Edible Gardens: 5 Plots to go from the Garden to the Table

vegetable-gardenWinter is finally starting to wane and it’s time to think about what we want in your garden. A fun way to do that is to plan your garden around what you want to eat. It’s a simple idea and you’ll know exactly what to do with your vegetables once they’re harvested. Here are five edible gardens with vegetables that grow well together and taste great together, too.

carrotsAmerican Garden: What goes better with your barbecued chicken and ribs than creamy cole slaw? Not only is that grill in the backyard but so are the main ingredients for your slaw. All you need from the garden are cabbage, carrots and onions. The rest you can pick up from the store.


  • Carrots and Cabbage are both biennial plants and fall crops can be easily stored during colder months.
  • Onions are harvested in late summer and can also be stored during winter months.

Mexican Garden: Chips and salsa are a great no-cook snack that you can eat throughout the summer. Salsa is best when it’s made fresh, but imagine if the ingredients — tomatoes, jalapenos, onions and cilantro — were picked from out your back door ? it can?t get more delicious or easier than that. The recipe for salsa or pico de gallo is straightforward and if you add a mashed avocado and a couple of squeezes of lemon to the mix, you’ve got guacamole.


  • Harvest cilantro weekly to keep the leaves growing and fresh.
  • Both tomatoes and jalapenos should be staked.
  • Tomatoes, jalapenos and cilantro all work well as potted plants.

Italian Garden: One of the best possible ways to taste fresh basil is in a caprese salad. It?s simple and tomatoes and basil love to grow together; they’re also the base for a margherita pizza. The recipe is easy (there’s no shame in using a store-bought crust!) and if you have the other ingredients (onion, garlic, parsley and oregano) on hand or in the garden, you’ll be serving up Italian food all summer long.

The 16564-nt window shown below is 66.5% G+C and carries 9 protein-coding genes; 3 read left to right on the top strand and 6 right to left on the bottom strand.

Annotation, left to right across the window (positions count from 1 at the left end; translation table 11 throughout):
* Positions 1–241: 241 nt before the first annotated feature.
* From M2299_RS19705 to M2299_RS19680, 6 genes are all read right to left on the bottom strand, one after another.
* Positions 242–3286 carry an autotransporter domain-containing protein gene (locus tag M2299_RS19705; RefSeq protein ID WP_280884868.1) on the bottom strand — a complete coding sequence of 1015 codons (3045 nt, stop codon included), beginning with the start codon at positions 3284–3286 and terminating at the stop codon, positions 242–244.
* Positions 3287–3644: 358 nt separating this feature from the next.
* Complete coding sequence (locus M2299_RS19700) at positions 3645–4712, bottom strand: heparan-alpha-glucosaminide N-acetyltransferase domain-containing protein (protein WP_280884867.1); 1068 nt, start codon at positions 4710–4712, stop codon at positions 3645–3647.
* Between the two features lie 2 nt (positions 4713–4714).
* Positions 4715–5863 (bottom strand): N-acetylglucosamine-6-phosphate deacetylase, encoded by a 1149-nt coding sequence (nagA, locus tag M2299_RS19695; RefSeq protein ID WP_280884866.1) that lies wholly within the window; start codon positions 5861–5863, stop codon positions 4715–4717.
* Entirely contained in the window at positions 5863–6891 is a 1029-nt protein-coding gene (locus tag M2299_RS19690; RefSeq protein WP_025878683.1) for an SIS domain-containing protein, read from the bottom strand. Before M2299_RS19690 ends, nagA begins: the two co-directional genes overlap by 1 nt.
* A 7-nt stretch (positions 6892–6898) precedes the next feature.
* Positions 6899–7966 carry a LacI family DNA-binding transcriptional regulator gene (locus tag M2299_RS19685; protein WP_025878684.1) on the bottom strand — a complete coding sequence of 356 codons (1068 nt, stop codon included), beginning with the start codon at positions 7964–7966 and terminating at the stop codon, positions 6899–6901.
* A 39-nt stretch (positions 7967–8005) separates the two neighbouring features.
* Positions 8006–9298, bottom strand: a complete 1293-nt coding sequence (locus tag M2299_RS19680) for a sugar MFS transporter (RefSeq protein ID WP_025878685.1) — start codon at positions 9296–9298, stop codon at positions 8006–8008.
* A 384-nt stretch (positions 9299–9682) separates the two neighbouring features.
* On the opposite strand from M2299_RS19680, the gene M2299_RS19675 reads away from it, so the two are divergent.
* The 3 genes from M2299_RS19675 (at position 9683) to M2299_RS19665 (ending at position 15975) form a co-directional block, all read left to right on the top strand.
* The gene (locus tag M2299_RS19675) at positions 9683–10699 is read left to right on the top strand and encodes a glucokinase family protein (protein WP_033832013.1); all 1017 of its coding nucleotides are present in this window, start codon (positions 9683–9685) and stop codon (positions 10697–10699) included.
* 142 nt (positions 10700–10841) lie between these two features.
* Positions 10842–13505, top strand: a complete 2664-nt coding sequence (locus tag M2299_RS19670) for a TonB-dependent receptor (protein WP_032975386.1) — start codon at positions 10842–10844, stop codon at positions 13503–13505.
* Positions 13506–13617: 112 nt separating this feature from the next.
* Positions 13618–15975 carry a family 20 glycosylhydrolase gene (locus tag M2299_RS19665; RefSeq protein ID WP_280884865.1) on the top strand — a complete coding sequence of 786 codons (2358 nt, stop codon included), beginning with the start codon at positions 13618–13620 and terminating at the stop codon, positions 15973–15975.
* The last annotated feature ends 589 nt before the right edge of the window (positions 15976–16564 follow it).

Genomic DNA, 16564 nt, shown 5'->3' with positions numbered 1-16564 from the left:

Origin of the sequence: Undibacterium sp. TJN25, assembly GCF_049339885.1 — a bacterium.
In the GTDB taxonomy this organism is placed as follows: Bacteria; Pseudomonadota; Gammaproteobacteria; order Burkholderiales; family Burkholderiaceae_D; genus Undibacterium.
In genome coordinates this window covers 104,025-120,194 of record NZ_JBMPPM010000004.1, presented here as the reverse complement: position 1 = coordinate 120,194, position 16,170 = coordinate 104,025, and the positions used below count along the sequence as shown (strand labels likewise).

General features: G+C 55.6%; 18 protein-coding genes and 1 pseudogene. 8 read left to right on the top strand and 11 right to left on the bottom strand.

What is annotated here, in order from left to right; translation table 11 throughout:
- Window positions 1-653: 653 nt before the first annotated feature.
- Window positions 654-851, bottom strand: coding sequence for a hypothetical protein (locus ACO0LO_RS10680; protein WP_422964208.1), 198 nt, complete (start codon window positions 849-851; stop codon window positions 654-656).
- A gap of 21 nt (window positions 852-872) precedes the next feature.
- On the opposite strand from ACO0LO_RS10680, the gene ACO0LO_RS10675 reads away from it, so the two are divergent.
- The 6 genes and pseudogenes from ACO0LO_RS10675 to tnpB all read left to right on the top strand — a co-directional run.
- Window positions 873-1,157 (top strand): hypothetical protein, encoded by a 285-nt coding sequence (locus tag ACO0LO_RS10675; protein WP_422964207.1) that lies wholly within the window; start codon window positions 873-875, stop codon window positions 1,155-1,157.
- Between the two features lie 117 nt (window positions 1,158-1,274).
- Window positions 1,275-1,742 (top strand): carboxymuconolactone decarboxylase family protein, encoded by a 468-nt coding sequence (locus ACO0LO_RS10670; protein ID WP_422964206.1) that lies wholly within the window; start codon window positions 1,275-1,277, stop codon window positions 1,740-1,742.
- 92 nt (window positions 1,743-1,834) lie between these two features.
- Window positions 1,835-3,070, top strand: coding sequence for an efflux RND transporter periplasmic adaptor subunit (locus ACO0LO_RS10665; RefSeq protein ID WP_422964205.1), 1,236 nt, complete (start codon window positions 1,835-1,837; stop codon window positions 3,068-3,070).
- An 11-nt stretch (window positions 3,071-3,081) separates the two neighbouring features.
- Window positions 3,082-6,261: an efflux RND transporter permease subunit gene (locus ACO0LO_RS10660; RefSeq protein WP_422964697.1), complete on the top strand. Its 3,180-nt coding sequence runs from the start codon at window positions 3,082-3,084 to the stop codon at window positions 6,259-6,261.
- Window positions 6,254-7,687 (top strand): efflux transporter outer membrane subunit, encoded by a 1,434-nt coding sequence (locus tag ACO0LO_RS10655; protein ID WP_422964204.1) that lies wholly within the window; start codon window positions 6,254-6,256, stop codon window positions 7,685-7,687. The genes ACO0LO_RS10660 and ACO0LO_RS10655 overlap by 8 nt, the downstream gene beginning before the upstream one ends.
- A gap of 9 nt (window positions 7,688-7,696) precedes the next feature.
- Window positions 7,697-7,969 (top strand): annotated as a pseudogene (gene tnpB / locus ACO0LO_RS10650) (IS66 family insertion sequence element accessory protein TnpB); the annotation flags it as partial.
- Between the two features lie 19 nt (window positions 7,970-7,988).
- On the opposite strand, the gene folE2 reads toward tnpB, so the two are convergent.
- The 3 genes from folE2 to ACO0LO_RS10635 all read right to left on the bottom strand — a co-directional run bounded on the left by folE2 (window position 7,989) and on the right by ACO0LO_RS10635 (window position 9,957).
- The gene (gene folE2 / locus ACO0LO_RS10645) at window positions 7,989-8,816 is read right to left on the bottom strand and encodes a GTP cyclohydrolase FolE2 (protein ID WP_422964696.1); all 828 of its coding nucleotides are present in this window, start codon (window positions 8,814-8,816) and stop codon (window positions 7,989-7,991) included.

• Basil is an annual and grows best in warm weather and should be harvested if temperatures are expected to dip below 40F.
  • Tomato plants can handle temperatures as low as 30F, but a frost could kill a tomato plant, so keep an eye on the forecast.

ratatouilleFrench Garden: If you’re feeling a little French, you don’t have to go to Paris to get fresh ratatouille. Though there is debate on how to make authentic ratatouille, it can certainly be made on the stove top so you don’t heat up the entire kitchen during hot summer months.


  • Zucchini (or squash), eggplant, tomatoes, and bell peppers all grow very well in hot weather.
  • Stagger your seedling start dates. Start eggplant seedlings six weeks before your last frost date and give zucchini just a two week head start will help you synchronize your harvest times and you can get your first summer dinner planned.

Spanish Garden: For a cool soup in the summer, a cucumber, tomato, bell peppers, onions will deliver a good gazpacho. It requires little more than fresh vegetables and a good blender. And, if you?re feeling dangerous, you can steal a jalapeno from your pico de gallo garden to spice up your soup.


  • Cucumbers should be picked every other day or so. Cucumbers left on the vine too long will make it harder for the plant to produce more cucumbers.
  • Both cucumbers and peppers love the sun and are thirsty — as are onions — but water moderately and cover the soil around the plants with mulch to keep the moisture in.

Quick tip: Remember that most plants will probably need to be started indoors if you’re starting with a seed and they shouldn’t be planted in the ground until after the last frost.